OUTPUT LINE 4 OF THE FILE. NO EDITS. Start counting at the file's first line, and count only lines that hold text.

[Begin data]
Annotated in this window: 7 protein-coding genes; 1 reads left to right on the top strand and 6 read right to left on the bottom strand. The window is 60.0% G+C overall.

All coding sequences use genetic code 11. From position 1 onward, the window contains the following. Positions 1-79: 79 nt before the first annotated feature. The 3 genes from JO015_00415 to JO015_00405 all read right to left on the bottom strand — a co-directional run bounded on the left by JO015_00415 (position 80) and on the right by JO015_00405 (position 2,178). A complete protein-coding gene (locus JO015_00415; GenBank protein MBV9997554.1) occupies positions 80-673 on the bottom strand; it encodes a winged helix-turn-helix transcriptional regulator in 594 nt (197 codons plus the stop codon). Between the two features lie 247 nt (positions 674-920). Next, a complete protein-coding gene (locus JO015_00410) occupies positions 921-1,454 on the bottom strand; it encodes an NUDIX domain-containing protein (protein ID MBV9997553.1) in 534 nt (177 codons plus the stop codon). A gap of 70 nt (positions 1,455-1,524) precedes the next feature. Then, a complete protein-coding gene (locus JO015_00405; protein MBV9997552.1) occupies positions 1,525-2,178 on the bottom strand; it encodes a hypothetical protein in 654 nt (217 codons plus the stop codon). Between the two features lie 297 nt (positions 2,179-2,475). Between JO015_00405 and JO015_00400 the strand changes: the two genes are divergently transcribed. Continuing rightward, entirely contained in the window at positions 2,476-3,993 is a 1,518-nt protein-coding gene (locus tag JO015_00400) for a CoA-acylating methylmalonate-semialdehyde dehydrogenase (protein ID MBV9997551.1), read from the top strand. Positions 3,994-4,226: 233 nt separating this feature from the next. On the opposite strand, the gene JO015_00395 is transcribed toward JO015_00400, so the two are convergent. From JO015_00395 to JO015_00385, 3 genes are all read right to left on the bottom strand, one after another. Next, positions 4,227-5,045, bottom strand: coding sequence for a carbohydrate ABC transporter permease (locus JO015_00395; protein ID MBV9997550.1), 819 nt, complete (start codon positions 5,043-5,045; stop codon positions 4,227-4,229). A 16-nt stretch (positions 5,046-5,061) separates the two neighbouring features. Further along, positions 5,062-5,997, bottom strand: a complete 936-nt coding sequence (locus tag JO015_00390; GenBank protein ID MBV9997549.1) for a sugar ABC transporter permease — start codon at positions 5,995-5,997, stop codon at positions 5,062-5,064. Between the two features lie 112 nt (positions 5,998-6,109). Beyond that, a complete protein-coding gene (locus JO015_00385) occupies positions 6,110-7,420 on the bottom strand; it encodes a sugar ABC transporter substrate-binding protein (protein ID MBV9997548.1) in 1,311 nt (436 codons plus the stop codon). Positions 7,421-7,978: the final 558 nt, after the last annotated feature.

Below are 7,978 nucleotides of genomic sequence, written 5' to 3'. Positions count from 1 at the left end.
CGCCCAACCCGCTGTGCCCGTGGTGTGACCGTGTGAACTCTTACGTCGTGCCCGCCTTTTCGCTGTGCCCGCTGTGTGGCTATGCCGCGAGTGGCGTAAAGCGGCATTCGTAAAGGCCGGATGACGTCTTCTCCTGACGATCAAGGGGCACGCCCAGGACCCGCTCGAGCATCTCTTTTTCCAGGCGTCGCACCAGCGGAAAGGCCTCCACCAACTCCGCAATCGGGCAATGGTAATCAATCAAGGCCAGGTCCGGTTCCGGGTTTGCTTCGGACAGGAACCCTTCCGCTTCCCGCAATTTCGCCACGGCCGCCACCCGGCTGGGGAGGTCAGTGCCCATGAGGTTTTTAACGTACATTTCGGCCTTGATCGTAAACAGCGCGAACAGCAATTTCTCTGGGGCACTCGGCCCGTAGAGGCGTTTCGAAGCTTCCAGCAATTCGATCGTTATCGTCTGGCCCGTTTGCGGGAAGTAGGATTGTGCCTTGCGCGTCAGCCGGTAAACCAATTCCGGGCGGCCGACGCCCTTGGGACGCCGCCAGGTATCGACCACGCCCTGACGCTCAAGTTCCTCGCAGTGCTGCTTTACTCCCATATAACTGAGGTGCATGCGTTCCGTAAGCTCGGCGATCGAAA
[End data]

CGCCCAACCCGCTGTGCCCGTGGTGTGACCGTGTGAACTCTTACGTCGTGCCCGCCTTTTCGCTGTGCCCGCTGTGTGGCTATGCCGCGAGTGGCGTAAAGCGGCATTCGTAAAGGCCGGATGACGTCTTCTCCTGACGATCAAGGGGCACGCCCAGGACCCGCTCGAGCATCTCTTTTTCCAGGCGTCGCACCAGCGGAAAGGCCTCCACCAACTCCGCAATCGGGCAATGGTAATCAATCAAGGCCAGGTCCGGTTCCGGGTTTGCTTCGGACAGGAACCCTTCCGCTTCCCGCAATTTCGCCACGGCCGCCACCCGGCTGGGGAGGTCAGTGCCCATGAGGTTTTTAACGTACATTTCGGCCTTGATCGTAAACAGCGCGAACAGCAATTTCTCTGGGGCACTCGGCCCGTAGAGGCGTTTCGAAGCTTCCAGCAATTCGATCGTTATCGTCTGGCCCGTTTGCGGGAAGTAGGATTGTGCCTTGCGCGTCAGCCGGTAAACCAATTCCGGGCGGCCGACGCCCTTGGGACGCCGCCAGGTATCGACCACGCCCTGACGCTCAAGTTCCTCGCAGTGCTGCTTTACTCCCATATAACTGAGGTGCATGCGTTCCGTAAGCTCGGCGATCGAAA